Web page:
A Too Brief Note On Flux, Clot & Froth ,Vol.s 1 &2, by John Bloomberg-Rissman (Meritage Press, 2010)
John Bloomberg-Rissman’s work frequently reminds me of what I thought I knew but really didn’t. The guy’s got mad skills. He’s a collagist-philosopher-epic poet with a real feel for the Real. He’s someone whose work you ought to get to know. I’m just saying…
Flux, Clot & Froth (Volumes 1 & 2), recently out from Meritage Press, constitutes the middle term of a tripartite project—a project which bears the same name as JB-R’s blog—Zeitgeist Spam. It’s an ambitious project . The first part, No Sounds of My Own Making, was issued by Leafe Press in 2007. The final part, In the House of the Hangman, is in progress now at Zeitgeist Spam (http://www.johnbr.com/zeitgeist_spam).
The 1st volume of Flux Clot & Froth (FCF) is a poem just over 700 pages in length. The 2nd volume documents the source material for FCF, Vol.1, in 2764 footnotes; it also includes a "Special Bonus Party Remix," a 10 page poem written in honor of Geof Huth’s 50th birthday.
In Prince of Networks: Bruno Latour and Metaphysics (re.press, 2009), philosopher Graham Harman (whose work I was introduced to by JB-R) rejiggers a brief passage from Latour to read:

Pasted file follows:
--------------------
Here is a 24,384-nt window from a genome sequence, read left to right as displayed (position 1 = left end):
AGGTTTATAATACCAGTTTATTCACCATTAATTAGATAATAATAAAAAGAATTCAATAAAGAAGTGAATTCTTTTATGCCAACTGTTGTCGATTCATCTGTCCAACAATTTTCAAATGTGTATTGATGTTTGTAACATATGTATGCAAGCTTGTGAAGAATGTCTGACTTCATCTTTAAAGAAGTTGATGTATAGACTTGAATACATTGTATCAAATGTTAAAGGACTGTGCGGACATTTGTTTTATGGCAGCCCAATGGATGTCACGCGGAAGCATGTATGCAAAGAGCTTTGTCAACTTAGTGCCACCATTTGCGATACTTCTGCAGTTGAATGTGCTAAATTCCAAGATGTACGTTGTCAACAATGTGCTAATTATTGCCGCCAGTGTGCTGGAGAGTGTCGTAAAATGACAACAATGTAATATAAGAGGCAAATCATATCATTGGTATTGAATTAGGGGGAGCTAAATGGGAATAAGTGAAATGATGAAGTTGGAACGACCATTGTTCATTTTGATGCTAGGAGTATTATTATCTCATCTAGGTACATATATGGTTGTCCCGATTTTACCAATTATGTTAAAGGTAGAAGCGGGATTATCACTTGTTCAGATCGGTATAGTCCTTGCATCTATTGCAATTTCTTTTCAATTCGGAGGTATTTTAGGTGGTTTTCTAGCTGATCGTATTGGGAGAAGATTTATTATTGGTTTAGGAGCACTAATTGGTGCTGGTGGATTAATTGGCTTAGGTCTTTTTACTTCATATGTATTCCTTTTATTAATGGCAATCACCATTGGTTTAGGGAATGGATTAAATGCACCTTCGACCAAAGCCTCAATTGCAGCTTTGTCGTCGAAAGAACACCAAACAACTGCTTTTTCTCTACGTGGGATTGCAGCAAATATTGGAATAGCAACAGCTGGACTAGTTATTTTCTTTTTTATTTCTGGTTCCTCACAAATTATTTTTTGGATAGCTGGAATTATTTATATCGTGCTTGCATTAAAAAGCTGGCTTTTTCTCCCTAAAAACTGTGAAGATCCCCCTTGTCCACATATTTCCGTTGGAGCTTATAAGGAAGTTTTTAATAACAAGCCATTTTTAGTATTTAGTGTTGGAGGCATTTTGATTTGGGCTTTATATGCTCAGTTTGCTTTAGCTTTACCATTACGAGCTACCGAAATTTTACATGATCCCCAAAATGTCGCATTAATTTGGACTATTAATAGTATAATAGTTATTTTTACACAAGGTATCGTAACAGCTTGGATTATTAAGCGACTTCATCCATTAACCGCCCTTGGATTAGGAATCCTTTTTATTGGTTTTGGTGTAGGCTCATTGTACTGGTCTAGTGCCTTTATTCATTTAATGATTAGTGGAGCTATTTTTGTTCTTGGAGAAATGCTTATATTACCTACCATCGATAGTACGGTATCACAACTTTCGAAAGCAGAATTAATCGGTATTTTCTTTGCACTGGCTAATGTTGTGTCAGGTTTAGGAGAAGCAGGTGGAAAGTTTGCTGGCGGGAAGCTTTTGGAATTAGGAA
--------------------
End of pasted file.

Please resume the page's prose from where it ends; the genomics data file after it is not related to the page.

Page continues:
“No matter what an object is, if it affects no other objects, then it is as if it never existed at all […]. Reality is so much a collective process that an isolated object is merely a dream, claim, or feeling, not a fact.” (p.50)
FCF is about nothing if not context and relation. Everything, every element of this poem is in play with every other element. It begins to feel like a kind of ecosystem.
Most of FCF is written out in the hay(na)ku stepped tercet form that was invented by Eileen Tabios, but there are also stretches of prose and lists, dialogue, images and etc.
JB-R works with appropriated materials, almost entirely. He harvests—snips and prunes—bits of poetry and philosophy blogs, journals, books, etc., and makes the material new by reconstellating it, by situationing it in overlapping networks of similarly relocated passages.
It’s interesting to me that JB-R rarely alters what he snips, except in-so-far as he’s altering the context in which it appears. It’s interesting, too, that the result isn’t some kind of hot mess. The work reads really well.
It reads well, I think, because JB-R has a refined understanding of how to negotiate multiple registers of thought and feeling. (There are too many registers to begin to catalogue here.)That he reads as deeply in philosophy as he does in poetry is surely significant in this regard.
That FCF is constructed of excerpts from 1000 other writers should give one pause. Snips from my own work figure in the project. That gives me pause. No one really owns their words, do they?
FCF is avant writing as interesting in practice as it is in theory.